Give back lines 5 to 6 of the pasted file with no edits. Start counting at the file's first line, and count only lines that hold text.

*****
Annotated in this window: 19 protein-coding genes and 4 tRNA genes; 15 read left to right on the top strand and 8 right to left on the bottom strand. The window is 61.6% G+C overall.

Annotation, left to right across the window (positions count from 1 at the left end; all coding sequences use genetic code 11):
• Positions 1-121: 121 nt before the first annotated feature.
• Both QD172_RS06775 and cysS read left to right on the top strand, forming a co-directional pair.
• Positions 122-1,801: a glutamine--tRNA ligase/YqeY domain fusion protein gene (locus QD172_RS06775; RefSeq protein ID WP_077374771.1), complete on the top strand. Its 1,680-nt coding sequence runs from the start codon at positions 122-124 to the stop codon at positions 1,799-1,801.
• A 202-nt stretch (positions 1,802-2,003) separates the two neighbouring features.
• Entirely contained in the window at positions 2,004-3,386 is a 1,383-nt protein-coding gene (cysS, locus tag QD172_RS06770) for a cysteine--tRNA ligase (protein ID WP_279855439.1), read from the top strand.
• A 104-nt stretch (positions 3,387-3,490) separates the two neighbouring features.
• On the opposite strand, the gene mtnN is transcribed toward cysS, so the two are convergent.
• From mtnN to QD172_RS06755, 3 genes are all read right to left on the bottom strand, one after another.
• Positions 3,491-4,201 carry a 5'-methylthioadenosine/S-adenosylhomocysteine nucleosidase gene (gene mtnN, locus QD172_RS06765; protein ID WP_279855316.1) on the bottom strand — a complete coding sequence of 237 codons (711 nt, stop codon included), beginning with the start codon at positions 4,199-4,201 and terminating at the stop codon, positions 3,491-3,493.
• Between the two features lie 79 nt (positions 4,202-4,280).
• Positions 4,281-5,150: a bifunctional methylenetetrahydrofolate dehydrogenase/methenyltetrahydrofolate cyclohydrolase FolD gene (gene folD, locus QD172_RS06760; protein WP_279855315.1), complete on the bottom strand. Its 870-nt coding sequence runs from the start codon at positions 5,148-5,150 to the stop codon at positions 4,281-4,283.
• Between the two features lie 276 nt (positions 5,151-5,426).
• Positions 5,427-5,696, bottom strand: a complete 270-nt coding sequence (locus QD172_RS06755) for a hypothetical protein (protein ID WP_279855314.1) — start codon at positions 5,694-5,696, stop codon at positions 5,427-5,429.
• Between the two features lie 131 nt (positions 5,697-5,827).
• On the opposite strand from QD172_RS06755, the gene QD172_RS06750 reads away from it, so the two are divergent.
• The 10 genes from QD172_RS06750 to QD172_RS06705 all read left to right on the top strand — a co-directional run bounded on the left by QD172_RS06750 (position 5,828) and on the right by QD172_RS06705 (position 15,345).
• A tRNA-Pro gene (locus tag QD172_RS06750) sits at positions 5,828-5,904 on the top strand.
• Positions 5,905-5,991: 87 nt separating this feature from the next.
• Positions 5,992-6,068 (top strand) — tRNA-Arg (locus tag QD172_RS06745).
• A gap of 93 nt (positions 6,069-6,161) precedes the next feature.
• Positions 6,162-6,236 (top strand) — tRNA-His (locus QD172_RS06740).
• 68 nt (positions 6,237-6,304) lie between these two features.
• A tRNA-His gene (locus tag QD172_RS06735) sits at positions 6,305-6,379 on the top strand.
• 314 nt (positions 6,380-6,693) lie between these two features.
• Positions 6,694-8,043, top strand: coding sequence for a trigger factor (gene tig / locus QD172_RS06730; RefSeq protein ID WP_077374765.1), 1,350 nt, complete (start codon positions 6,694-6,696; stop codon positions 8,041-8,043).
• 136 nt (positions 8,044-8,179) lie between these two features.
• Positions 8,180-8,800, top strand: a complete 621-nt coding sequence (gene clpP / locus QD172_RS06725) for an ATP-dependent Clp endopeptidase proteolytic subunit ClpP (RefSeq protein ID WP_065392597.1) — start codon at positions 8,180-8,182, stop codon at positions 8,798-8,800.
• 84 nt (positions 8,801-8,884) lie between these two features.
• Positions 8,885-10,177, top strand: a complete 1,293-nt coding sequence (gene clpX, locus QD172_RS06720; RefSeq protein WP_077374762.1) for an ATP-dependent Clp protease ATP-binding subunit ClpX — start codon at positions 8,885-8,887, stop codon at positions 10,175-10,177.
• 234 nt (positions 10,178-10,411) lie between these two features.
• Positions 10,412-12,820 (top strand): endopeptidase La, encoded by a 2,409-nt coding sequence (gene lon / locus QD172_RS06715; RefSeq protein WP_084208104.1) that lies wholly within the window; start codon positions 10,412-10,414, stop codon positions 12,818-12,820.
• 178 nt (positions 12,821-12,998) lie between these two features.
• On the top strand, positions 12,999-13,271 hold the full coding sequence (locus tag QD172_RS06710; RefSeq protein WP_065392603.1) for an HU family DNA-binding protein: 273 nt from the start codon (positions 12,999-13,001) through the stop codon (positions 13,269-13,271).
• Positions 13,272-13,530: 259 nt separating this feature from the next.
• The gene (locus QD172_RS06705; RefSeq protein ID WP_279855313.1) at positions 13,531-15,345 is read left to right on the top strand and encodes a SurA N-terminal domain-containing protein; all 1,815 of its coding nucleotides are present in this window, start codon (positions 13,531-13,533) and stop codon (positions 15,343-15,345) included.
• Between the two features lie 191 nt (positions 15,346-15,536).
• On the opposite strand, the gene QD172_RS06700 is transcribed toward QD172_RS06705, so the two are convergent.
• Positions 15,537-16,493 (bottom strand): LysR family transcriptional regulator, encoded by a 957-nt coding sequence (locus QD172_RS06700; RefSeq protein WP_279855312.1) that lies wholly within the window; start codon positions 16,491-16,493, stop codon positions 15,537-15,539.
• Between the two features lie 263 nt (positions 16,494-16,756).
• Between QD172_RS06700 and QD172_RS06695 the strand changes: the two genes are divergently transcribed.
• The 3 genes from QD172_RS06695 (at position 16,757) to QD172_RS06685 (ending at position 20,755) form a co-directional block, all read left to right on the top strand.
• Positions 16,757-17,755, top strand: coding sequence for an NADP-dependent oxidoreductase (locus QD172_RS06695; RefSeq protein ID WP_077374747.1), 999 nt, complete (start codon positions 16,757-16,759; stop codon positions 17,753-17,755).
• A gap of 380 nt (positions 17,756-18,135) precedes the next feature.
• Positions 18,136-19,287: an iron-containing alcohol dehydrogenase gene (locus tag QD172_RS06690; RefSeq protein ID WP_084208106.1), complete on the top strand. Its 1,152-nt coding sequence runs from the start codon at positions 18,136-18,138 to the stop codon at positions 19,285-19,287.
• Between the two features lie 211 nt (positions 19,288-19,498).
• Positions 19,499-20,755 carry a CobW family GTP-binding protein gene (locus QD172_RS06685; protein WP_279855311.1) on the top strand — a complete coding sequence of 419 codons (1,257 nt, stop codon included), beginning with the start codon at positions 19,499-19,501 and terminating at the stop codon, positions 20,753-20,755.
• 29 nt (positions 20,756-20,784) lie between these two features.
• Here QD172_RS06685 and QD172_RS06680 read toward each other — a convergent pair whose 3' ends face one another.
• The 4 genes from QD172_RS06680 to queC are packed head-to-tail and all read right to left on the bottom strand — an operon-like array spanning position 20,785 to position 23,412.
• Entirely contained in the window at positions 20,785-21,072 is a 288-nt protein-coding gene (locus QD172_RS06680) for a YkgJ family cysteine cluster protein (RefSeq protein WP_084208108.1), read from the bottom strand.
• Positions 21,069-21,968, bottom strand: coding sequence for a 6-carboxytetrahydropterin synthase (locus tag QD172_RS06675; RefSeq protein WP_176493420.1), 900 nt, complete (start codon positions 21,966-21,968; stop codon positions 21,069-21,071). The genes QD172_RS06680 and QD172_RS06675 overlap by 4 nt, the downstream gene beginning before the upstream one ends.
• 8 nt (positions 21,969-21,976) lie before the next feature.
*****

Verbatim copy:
• Positions 122-1,801: a glutamine--tRNA ligase/YqeY domain fusion protein gene (locus QD172_RS06775; RefSeq protein ID WP_077374771.1), complete on the top strand. Its 1,680-nt coding sequence runs from the start codon at positions 122-124 to the stop codon at positions 1,799-1,801.
• A 202-nt stretch (positions 1,802-2,003) separates the two neighbouring features.